Pitbull-type dogs are by far the most popular "strong breed" dogs in the U.S. - more popular than German Shepherds, Boxers, Rottweilers, Doberman Pinschers, Great Danes, Huskies, Mastiffs, and many other strong breeds. While some claim that pitbull-type dogs only represent around 6% of dogs in the U.S., in reality pitbull-type dogs are the 3rd most popular dog type adopted from shelters and the 5th most popular dog type registered by veterinarians. In fact, we estimate that pitbull-type dogs (and their mixes) account for up to 20% of dogs in the U.S. not only because of their shelter and veterinary counts, but also because of the fact that since "pitbull" is not a breed, the broad "pitbull-type" population includes 4+ unique breeds (and their many mixes) plus many other breeds and mixes that can get labeled as "pitbull-type" dogs due to their appearance. Below, we summarize the shelter and registration data used for our pitbull-type population estimate.
ASPCA shelter data reveals that pitbull-type dogs are the most popular dog type by intake and the third most popular dog type by adoption counts. For population estimates, shelter intake data is a more accurate and more robust measure of breed population sizes (vs. adoption data) because it includes all dogs, not just the dogs that have been adopted. The only other strong breed in the top 5 rankings of the ASPCA intake and adoption data are German Shepherds and compared to German Shepherds, the pitbull-type population is 3.6x higher by intake counts and 2.5x higher by adoption counts. The shelter data is further validated by veterinary data which shows that pitbull-type dogs are the 5th most popular dog type in the U.S. and the only strong breed in the top 5 list of the most popular breeds.
20% Population Estimate
There are an estimated 90 million dogs in the U.S. and while there are no conclusive population counts by breed, we estimate that up to 20% (18 million) can be classified as "pitbull-type" dogs and their mixes:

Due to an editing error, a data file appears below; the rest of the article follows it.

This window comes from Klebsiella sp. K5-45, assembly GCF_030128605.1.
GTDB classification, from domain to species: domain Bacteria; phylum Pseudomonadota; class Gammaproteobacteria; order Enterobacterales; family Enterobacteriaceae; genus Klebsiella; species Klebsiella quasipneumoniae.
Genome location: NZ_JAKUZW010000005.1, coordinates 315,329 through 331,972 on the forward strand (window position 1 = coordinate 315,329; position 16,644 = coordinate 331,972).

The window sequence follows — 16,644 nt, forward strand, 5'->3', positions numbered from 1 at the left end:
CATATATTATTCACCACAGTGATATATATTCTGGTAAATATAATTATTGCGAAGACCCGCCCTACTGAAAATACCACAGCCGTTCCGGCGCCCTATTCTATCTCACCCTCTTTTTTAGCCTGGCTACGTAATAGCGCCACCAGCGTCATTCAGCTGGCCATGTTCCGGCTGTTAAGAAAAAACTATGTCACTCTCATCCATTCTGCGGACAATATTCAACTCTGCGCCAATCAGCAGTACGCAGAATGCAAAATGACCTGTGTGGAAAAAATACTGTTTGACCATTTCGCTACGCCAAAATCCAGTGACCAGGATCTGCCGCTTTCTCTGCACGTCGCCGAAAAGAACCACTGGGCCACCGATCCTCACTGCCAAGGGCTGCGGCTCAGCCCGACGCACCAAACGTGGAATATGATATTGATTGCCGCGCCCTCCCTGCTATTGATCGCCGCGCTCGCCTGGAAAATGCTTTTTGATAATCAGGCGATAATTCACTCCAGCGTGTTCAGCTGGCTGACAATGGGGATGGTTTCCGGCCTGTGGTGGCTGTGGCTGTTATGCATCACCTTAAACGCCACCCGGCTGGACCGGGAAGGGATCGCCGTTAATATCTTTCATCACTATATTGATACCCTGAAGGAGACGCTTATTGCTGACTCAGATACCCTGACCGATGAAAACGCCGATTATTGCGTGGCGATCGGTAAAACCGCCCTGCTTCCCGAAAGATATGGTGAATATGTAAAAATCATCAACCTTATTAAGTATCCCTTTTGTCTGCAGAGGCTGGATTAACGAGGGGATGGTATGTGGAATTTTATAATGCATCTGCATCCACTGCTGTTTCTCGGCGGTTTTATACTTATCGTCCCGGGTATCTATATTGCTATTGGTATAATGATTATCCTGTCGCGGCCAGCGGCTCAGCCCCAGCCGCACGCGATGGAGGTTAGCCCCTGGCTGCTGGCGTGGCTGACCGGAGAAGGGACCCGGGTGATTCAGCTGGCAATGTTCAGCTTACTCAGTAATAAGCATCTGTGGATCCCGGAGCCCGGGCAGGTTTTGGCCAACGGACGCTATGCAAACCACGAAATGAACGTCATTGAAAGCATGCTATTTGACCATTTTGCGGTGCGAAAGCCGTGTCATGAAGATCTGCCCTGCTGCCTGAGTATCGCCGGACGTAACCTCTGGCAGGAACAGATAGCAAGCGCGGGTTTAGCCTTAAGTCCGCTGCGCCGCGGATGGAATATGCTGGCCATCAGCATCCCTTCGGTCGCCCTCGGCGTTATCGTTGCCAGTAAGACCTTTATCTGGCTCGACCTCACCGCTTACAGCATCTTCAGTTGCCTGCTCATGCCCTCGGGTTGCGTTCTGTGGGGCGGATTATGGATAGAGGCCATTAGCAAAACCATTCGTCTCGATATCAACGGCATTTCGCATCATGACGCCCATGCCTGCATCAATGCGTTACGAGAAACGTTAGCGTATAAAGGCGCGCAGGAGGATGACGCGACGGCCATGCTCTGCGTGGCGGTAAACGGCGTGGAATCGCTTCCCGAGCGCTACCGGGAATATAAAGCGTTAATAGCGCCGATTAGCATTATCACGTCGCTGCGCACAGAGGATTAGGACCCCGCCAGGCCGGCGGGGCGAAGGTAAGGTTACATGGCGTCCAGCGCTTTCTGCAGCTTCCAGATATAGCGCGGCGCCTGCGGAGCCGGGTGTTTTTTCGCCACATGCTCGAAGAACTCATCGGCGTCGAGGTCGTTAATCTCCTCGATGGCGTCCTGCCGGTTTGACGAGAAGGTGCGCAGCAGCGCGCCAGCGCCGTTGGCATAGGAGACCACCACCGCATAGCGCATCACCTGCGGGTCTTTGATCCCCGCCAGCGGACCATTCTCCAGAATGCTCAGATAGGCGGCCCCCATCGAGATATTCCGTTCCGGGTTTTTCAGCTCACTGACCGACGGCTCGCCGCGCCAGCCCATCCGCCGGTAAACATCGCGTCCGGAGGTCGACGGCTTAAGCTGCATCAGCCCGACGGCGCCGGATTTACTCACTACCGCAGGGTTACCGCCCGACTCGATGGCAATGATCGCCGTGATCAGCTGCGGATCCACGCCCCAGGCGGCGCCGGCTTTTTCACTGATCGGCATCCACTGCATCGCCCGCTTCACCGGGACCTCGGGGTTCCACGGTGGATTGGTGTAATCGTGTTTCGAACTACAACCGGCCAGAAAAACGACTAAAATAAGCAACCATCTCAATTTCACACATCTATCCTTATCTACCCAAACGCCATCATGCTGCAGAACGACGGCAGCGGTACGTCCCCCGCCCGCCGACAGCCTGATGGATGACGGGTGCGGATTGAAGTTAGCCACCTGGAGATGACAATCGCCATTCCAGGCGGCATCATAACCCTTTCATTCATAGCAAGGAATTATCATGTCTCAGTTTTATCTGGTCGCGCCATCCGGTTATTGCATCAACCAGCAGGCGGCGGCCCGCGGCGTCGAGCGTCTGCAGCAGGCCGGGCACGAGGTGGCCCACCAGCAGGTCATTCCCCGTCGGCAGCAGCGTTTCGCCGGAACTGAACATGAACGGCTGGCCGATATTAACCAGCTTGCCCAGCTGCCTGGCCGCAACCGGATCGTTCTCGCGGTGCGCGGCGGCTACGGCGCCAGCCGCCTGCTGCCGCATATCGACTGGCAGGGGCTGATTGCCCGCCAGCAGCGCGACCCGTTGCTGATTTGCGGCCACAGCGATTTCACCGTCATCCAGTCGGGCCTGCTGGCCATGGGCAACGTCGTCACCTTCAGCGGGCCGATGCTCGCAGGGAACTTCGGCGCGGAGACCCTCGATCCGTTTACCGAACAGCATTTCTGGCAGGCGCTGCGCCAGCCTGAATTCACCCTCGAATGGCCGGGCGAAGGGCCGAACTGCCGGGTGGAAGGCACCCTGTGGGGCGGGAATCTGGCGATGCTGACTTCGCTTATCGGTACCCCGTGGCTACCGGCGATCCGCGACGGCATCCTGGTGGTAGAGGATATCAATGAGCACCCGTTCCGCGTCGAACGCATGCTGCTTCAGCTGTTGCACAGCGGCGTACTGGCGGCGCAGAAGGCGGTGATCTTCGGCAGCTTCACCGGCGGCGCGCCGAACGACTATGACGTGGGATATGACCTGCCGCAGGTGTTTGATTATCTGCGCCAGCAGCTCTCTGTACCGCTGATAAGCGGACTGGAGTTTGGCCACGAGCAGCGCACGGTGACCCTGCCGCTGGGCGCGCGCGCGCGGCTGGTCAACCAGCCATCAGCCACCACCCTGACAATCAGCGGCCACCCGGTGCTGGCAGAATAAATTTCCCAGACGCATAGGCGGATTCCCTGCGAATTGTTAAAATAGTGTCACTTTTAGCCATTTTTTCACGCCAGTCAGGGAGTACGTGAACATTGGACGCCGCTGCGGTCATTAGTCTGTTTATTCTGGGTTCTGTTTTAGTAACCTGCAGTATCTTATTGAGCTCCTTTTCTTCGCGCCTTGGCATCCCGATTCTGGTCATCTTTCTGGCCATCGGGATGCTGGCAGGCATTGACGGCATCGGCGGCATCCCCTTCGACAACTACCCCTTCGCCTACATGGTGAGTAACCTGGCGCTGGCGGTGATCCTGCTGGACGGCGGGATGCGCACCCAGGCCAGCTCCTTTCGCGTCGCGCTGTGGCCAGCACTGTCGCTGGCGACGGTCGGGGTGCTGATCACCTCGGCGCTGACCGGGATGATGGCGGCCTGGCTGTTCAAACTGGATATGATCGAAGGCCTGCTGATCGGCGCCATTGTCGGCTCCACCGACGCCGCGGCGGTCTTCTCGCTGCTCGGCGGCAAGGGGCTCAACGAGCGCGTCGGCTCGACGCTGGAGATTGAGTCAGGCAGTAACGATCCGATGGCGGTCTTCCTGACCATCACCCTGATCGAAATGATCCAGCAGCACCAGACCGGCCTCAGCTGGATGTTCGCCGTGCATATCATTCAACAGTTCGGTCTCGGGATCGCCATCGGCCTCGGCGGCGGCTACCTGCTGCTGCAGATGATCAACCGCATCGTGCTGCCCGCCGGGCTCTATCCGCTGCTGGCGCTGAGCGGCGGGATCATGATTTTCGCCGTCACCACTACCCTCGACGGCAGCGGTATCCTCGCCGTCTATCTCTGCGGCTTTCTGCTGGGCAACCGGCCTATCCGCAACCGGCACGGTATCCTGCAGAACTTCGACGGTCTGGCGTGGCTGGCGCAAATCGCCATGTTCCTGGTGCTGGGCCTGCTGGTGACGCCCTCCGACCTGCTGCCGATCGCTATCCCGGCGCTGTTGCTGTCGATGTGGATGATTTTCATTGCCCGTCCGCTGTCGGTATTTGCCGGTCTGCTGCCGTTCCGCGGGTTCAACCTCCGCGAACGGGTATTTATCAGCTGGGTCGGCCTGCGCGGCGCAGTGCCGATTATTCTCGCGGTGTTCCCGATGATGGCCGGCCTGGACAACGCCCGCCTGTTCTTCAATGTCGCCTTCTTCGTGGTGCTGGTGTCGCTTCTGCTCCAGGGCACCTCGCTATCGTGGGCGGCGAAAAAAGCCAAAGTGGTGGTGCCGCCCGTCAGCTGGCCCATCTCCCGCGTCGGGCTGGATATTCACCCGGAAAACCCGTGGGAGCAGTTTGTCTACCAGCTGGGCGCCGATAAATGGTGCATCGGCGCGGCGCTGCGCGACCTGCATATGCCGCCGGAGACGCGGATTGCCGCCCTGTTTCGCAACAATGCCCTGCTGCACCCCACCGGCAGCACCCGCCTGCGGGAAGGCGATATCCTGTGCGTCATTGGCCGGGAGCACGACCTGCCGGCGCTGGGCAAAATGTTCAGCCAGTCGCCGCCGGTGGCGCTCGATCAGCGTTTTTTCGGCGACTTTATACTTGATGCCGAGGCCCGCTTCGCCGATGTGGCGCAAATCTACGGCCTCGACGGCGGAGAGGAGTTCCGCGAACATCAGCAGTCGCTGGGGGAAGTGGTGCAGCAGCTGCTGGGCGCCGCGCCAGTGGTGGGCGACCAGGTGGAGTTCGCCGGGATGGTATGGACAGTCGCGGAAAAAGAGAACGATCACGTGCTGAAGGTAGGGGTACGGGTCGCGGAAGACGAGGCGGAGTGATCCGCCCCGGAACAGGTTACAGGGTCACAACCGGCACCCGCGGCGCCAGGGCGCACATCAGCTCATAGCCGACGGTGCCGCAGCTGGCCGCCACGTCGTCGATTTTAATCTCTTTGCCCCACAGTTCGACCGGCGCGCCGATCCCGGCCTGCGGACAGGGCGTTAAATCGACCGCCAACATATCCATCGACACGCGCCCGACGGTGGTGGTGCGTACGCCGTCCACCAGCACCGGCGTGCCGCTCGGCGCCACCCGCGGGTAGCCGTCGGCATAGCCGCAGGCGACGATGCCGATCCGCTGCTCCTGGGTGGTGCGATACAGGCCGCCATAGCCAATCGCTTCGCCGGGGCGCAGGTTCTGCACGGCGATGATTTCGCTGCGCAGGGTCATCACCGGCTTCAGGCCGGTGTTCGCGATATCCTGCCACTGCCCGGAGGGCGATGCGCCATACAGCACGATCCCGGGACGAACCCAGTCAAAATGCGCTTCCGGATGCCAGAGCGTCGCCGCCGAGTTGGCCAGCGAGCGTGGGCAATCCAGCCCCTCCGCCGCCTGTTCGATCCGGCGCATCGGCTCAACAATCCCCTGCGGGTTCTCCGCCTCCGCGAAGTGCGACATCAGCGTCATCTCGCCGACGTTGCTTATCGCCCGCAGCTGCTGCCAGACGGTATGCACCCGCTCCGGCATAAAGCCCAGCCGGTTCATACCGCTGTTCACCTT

AKC/UKC registration data (which is commonly used to estimate breed populations) typically only includes purebred dogs and a recent peer-reviewed study concluded that the majority (57%) of pitbull-type dogs are mixed breed dogs (with less than a 50% DNA concentration from pitbull-type ancestry). Therefore, since the majority of pitbull-type dogs are not purebred, shelter and veterinary data is a more accurate representation of their total population size because it includes purebred dogs, mixed breed dogs, and represents comprehensive dog population counts from all across the country regardless of registrations or any breed-based legislation.
Breed Registration Data
When compared to other "strong breeds", pitbull-type dogs are by far the most popular at around 20% of the total U.S. dog population. According to AKC registration data, the population estimates for the next most popular strong breeds (that are at least 1% of the population or above) are:
Contrary to myths and misinformation by special-interest organizations and tabloids, pitbull-type dogs are not "fringe" or unpopular dogs. Instead, they are exceedingly popular mainstream dogs providing companionship, happiness, and love to millions of families which is not surprising given their excellent temperament scores and overall reputation of outstanding behavior. In fact, pitbull-type dogs have been popular in the U.S. going as far back as World Wars 1 and 2 when they were declared "America's Dog" and prominently featured as national mascots on recruitment posters. Furthermore, their popularity alone is a leading reason why BSL has been repealed in many cities and towns and also why voters recently rejected a proposed breed-specific ban in Springfield, MO by a landslide. The reality is that pitbull-type dogs are popular mainstream dogs accounting for up to 20% of all dogs in the U.S. that are loved by millions of families all across the country and across all political spectrums - in fact, we'd say that they are still "America's Dog" today given their overall population, widespread acceptance, and rising popularity.